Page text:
Robert G. Hite to Thomas Mann Randolph, 5 Nov. 1813

Genl Orders The Quarter Master General having assigned transportation for the troops under the Command of Col Eustiz Randolph, on board of Col Lt Col Eustis’ transports, they will be embarked accordingly By Order

Robert G. Hite to Thomas Mann Randolph, 6 Nov. 1813

Genl Orders Private. The boats will pass Prescott this night after the sitting of the moon in the following order; The Gun boats to cover the front & exposed flank; The boat of the Genl in chief will lead, followed by the whole of the ordnance boats & scows, then the corps of Col Macomb,...

James Madison to Thomas Mann Randolph, 11 Nov. 1813

Having taken one liberty in nominating you to your present Station without a previous warrant from yourself, I ought the less to take another without that sanction. If the inclosed Commission with a blank for its date should be worth your acceptance, and not interfere with predetermined views, I...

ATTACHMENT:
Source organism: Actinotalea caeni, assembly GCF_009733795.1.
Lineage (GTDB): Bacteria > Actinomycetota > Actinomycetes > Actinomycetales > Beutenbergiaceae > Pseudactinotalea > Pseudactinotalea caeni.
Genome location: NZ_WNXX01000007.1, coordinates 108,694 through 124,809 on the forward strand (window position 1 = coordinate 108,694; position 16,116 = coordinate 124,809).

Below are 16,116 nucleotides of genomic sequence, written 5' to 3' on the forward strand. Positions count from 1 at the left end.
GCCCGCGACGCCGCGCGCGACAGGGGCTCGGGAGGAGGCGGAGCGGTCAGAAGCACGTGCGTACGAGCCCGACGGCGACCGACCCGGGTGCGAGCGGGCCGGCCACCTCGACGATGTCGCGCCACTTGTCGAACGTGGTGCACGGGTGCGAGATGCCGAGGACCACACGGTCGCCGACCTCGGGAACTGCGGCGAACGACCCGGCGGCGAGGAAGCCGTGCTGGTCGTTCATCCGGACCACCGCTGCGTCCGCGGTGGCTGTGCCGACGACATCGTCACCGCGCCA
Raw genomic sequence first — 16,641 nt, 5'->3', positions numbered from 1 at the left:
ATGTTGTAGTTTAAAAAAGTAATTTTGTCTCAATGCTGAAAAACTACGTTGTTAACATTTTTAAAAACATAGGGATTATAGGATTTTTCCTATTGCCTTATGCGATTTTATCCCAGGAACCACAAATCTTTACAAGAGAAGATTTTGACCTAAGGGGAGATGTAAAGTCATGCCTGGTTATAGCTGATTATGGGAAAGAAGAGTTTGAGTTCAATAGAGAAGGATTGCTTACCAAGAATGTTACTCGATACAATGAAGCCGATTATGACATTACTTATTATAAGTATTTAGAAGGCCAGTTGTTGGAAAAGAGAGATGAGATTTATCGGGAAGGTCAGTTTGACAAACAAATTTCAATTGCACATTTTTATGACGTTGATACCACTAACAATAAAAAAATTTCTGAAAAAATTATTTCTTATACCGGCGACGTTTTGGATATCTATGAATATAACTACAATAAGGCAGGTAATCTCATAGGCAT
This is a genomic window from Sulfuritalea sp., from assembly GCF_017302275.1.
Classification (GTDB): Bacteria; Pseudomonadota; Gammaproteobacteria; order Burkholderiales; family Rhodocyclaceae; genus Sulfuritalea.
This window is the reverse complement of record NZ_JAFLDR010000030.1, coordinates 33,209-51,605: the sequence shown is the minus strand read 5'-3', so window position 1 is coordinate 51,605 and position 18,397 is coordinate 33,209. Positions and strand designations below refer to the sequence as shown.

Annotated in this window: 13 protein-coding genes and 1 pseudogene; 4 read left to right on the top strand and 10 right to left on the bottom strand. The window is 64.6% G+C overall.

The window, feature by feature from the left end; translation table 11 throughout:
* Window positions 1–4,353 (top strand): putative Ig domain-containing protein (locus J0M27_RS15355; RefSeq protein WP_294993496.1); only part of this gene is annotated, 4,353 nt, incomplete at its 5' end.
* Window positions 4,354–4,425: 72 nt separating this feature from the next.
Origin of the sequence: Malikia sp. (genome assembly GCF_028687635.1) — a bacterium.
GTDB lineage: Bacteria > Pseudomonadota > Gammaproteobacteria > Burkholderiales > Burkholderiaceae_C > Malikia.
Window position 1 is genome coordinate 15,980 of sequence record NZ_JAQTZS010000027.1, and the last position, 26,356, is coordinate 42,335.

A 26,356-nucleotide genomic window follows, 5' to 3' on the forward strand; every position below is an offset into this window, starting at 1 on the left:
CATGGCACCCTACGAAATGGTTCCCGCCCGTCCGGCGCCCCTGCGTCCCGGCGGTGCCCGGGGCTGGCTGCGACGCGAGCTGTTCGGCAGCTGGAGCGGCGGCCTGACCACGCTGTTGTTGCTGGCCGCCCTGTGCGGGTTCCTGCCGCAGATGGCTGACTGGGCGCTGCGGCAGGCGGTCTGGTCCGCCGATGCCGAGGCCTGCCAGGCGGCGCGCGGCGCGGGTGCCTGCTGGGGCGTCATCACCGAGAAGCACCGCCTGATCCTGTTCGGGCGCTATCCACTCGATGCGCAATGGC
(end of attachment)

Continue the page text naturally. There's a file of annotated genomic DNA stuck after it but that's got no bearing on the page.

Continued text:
Marcus C. Buck to Thomas Mann Randolph, 13 Nov. 1813

I have just arrived here, where I am sorry that I have not the pleasure of meeting you. Since I saw you I have had another attack of fever, from the effects of which I have not yet recovered. I rode a great part of the way to Utica labouring under a fever; there, by the advice of Col. Scott added...

George Evans to Thomas Mann Randolph, 15 Nov. 1813

You will much oblige me, by favoring me, with the perusal of my Fathers Letter, if you have no objection. Your compliance with this request will much oblige me—it shall be sent back again—I have the—honor to be respectfully your Hble—Servt—